The Return of the King was by far the best Lord of the Rings yet. It made me cry several times and had some key elements to it that really made it the best and rounded out the series perfectly. First of all, we have my favorite part, when the hobbits come back to the Shire. They've been through so much and are hoping to rest but are sorely mistaken when they find their beloved Shire in ruins. Trees cut down, water polluted, homes destroyed, and basically a gang of ruffians has taken over. These ruffians, who are twice as big as these hobbits, tower over them, informing them of all the rules they've broken and how they're under arrest, and the hobbits just laugh. Going through town, and ignoring every rule and missive blatantly, they do what they want and scoff at the opposition. After everything they've been through, it's pretty much like they're saying, "Whatever, you ruined my home, I don't care how big you are or how many of you there are, get over here so I can kick your ass." It's just beautiful, the whole scene, who they encounter there, how the battle ensues, and I was very disappointed that the movie didn't even touch upon it. Second, the two battles. Tolkien expertly bringing in the different races one at a time to ensure a fantastic climax of an epic battle. I especially loved the addition of the dead. It seemed a nice sideline at first but quickly became an integral part of how the battle at Gondor turned out. I loved the detail as they went through the mountain and again, I wished the movie would have focused a little more on this as well. Then there's the debate at the end. Perhaps this is understood among LOTR nerds, however, in my circles, there's heavy debate on whether the "Havens" are actually death for the characters going there. I'm still undecided. It seems as if Tolkien was hinting at this all along, constantly bringing up the pain in Frodo's shoulder and pointing out that he's never fully whole again and he's been "too deeply hurt". Then there's the whole debate on whether Gandalf died in Moria and came back. It almost seemed so to me, especially when he says "Oh yes, Gandalf, that's what they used to call me." Like he was not quite with it. The elves that go are different, since they live many times longer then the other races and have different magical powers. Or perhaps the elves keep them from aging/dying and so they go with them to live there so they don't die. There are many examples of things that are said that can be interpreted to mean that they've dying, (anyone who reads the book can find them, they're easy to find, so I won't go into them here), but there still seems to be a big debate on whether it's spiritually/physically/metaphysically dying/leaving an old life behind/etc. As for me, I think they've died physically. Not right then, but they are sailing to their peace. But that's just my opinion. I'd also like to state quickly my favorite characters. First, Galadriel, probably because it's the faerie in me. She's exquisite, magical, strong, tenacious, and wise. And she doesn't mind flirting across races. And she allows herself to hold the ring, testing herself to see if she can withstand it, and does. That's cool. Then there's my second favorite, Legolas. Intelligent, quiet, skilled, neat friendship with a dwarf, and he can walk on snow, among other things. Just very cool. Then it's really difficult, but I'd have to say Samwise. Frodo gets on my nerves quite often, he seems pretty whiny. But Sam, to me, is the real hero. Loyal, true, brave, always putting Frodo first, and carrying him in the end. Just a all around great character. Some other characters that touched me were Merry and Pippin, how they changed through the book, with them, I think you saw the most personality growth. Then there's Tom Bombadil. What's his story? Really? I think Tolkien should have written a whole book just about this guy. He's so interesting and he was there before all of them. And what was that bit about at the end? Gandalf saying he's gotta go spend some time with Tom, and they had a lot to discuss. So interesting and then just dropped! So much of that in this book! Frustrating and intriguing all at the same time. In the end, just a fantastic story. Characters that appeal to every type of personality with heroes to love, and villains to hate. A classic fantasy story, I can now see why many fantasy reviews are compared to this book. An enchanting story and for all the reasons I've stated in all three reviews, a classic. ClassicsDefined.com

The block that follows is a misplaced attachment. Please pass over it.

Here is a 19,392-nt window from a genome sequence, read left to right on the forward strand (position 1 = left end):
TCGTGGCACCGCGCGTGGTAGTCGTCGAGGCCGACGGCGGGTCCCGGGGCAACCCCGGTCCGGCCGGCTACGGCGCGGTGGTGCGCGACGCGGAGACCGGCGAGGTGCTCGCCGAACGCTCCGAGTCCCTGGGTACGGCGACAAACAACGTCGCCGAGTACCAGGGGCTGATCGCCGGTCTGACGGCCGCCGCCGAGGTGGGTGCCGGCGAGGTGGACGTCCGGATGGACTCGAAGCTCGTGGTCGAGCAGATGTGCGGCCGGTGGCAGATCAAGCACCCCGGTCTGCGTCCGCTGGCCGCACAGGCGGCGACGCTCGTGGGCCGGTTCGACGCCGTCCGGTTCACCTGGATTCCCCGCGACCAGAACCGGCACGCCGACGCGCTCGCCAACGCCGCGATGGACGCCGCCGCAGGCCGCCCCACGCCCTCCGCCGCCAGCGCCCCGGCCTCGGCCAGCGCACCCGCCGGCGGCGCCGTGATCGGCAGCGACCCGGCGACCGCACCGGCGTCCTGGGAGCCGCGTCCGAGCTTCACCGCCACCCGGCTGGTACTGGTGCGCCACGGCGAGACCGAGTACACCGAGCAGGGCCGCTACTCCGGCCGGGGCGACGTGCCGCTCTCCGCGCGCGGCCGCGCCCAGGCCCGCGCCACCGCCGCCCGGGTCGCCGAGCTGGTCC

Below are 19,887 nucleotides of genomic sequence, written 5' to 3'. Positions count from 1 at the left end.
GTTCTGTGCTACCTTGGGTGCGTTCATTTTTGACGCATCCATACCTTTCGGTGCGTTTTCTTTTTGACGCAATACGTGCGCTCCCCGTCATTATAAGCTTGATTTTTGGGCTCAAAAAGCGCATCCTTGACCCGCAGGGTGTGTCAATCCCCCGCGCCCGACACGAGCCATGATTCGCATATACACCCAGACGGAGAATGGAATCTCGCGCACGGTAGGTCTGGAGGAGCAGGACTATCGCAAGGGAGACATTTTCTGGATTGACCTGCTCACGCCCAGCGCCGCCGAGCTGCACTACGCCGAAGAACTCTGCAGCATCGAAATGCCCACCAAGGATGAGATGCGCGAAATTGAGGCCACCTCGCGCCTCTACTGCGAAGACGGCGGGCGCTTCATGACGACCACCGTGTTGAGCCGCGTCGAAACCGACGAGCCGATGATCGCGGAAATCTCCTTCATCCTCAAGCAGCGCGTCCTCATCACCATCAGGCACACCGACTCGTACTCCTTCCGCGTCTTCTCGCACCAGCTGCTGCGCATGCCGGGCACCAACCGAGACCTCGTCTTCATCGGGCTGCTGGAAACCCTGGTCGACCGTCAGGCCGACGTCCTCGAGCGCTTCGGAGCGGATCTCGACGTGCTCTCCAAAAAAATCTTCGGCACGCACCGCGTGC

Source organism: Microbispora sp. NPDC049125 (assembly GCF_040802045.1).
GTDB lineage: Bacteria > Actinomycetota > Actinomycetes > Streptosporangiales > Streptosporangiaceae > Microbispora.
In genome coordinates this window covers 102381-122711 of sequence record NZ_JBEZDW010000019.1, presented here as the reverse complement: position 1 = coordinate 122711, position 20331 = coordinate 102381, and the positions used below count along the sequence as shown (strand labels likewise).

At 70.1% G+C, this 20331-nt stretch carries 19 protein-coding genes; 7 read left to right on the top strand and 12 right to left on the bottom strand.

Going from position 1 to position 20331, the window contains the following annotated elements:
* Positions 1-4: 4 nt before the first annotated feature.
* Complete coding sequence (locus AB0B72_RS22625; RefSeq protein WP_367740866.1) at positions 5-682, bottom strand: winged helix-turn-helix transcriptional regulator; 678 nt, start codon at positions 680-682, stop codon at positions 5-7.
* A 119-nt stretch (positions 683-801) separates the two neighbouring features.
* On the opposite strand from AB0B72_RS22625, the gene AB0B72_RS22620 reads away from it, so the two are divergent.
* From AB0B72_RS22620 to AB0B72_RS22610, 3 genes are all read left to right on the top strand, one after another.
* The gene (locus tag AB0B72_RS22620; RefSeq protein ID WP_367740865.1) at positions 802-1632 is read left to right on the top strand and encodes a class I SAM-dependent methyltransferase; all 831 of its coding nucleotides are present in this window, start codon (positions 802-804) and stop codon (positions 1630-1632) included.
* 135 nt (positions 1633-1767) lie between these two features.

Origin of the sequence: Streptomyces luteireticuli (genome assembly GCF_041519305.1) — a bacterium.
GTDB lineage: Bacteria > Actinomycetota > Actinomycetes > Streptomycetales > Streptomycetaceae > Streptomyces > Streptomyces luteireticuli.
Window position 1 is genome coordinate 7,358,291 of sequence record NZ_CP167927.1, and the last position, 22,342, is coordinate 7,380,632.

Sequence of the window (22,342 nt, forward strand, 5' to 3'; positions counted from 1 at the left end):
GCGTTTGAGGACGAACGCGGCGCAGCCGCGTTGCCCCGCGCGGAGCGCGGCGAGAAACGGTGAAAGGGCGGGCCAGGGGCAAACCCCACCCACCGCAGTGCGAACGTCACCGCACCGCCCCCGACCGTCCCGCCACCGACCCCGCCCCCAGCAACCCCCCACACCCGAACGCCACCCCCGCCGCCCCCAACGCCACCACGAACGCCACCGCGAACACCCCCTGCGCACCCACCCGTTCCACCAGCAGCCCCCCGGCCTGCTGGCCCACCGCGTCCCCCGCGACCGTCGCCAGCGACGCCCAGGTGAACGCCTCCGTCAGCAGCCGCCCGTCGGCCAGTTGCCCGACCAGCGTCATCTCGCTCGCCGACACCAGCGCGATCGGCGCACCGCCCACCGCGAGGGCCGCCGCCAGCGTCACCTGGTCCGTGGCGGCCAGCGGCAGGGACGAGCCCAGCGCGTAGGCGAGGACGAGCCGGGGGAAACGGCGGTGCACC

Baelor